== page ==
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Acknowledgements

A special thanks to Sussex Wildlife TrustFriends of Rye Harbour Nature Reserve and Flag Ecology for their contribution to the funding of the new RX-wildlife website.

Website design and maintenance by Andy Phillips.

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12:43PM

The magnificent seven

The 7 Waxwings were still at the junction of Woodsgate Park and Buxton Drive in Bexhill this morning, occasionally feeding on Cotoneaster berries, TQ 739085. Present since at least the 4th.

10:25AM

Bee Days !

Bee Identification weekend with Steven Falk at Rye Harbour, Sussex July 1st and 2nd 2017

 An opportunity to learn how to record and critically identify bees of all sorts (concentrating on non-Bumblebees) with Steven Falk, author of the new 'Field Guide to Bees of Britain and Northern Ireland' and also a top expert on invertebrate conservation and pollinators generally. The course will provide an introduction to bees, then a chance to identify them under the microscope using the dichotomous keys and images in the new field guide and also the resources available on Steven's British Bees on Flickr site: https://www.flickr.com/photos/63075200@N07/collections/72157631518508520/. A field trip on the Sunday will allow you to see living ones and develop basic collecting and field identification skills plus a better understand their ecology and conservation. A signed copy of the Field Guide is necessary for the course and can be purchased at the event (but unfortunately not loaned) for £33. Steven's limited edition artwork will also be availbale at half price - see http://www.stevenfalk.co.uk/gallery.html.

Saturday location: Rye Harbour Village Hall, Rye Harbour Road, TN31 7TR (see: http://www.ryesussex.co.uk/directory/269/rye-harbour-village-hall/). 9.30 - 16.00

Sunday location: Rye Harbour Nature Reserve, meet at visitor centre (TQ 94555 18633) 9.30. Will finish at about 15.30

 

What to bring:

Microscope and insect net if you have them

Tubes and pooters if you have them

Pack lunch and plenty of drink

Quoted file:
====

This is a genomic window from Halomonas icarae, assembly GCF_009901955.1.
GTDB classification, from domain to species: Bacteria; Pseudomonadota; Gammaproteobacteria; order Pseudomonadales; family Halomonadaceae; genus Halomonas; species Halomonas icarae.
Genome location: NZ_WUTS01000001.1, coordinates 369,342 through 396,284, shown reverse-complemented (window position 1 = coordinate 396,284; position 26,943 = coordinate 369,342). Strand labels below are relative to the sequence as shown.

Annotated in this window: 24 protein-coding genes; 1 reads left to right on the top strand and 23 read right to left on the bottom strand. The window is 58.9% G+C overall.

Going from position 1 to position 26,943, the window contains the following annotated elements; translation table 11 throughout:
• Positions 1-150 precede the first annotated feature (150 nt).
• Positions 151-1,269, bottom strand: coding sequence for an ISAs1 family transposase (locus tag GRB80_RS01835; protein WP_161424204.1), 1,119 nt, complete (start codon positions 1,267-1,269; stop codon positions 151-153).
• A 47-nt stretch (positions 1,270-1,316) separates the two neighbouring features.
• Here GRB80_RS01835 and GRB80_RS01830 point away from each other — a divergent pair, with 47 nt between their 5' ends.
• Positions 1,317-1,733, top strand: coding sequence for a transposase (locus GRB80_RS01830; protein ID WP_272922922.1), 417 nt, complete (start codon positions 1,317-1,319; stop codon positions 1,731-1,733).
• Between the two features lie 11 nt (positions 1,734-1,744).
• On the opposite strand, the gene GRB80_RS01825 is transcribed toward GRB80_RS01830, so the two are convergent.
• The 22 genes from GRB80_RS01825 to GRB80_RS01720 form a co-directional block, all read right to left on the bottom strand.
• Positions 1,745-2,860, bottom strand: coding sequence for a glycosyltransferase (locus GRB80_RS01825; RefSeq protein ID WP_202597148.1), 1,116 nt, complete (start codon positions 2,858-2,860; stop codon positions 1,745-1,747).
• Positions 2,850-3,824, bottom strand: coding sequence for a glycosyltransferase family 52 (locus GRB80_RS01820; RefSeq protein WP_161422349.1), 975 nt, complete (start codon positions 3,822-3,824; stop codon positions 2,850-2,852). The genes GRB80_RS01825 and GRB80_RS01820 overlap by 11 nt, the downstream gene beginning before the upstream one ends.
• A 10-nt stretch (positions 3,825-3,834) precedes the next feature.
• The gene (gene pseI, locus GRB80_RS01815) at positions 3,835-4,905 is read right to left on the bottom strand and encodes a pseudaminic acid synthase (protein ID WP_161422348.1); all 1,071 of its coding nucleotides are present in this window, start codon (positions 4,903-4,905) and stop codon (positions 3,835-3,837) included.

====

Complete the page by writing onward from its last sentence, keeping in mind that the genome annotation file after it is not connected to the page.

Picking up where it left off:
Suitable clothings for the Sunday (including walking boots, long trousers and cap/hat)

Copy of the Field Guide of Bees of Great Britain and Ireland (or sufficient money to purchase one on the day)

Any specimens or photos that you already have

 Cost: £40 for the weekend

To book, please send a cheque payable to 'Steven Falk', 10 Fishponds Road, Kenilworth, Warwickshire CV8 1EX. Payment in advance required. For more information, contact Steven at steven@sfalk.wanadoo.co.uk

6:09AM

Dungeness Day Out

These days I like to vary things a bit when visiting Dungeness, yesterday I started by walking out from Scotney GP to Oakhill Fleet [again]. The "back pits" produced the regular  Black-necked Grebe with the Pochard flock, Great White Egret in Sussex, 4 Whitefronts and an unexpected Green Sandpiper. Near the fleet the Corn Bunting flock had dwindled to 27.

A walk down Dengemarsh Road provided bird spectacle: 180 Stock Doves and a swirling flock of 150 Linnets, but then it was time to get down to business and head for the Patch. Here was a swirling mass of gulls , but a very obliging juv Iceland Gull was on the beach-one of two reliably present for a few weeks; the second was on the sea.

A quick walk round the reserve provided the handsome male Ring-necked Duck once again, a couple of Great Whites and just one redhead Smew. I stopped at Hawthorn Corner on Walland Marsh, more spectacle with 1000 Golden Plovers standing in a wheat field; 10 Yellowhammers were near the cottages.

10:17AM

Castle Water

Highlights from Castle Water this morning, 34 Pintail, 20 Ruff, Great White Egret in flight from the viewpoint, Peregrine and two Marsh Harrier. Teal, Shoveler, Wigeon, Gadwall and Lapwing were present in varying numbers.

 

 

12:06PM

Pett Level

Sunday was Webs count day. Now that the wildfowl shooting has ended for this season there were plenty of duck on the pools. Highlights included 190 Shoveler and 5 Pintail. Fifteen White-fronted Geese were present with the chance of more hidden at the back of the levels. There were 12 Ruff with the many Lapwing

It was difficult seeing much on the sea as it was very murky. A two minute count totalled 53 Red-throated Diver flying westwards with a handful flying east.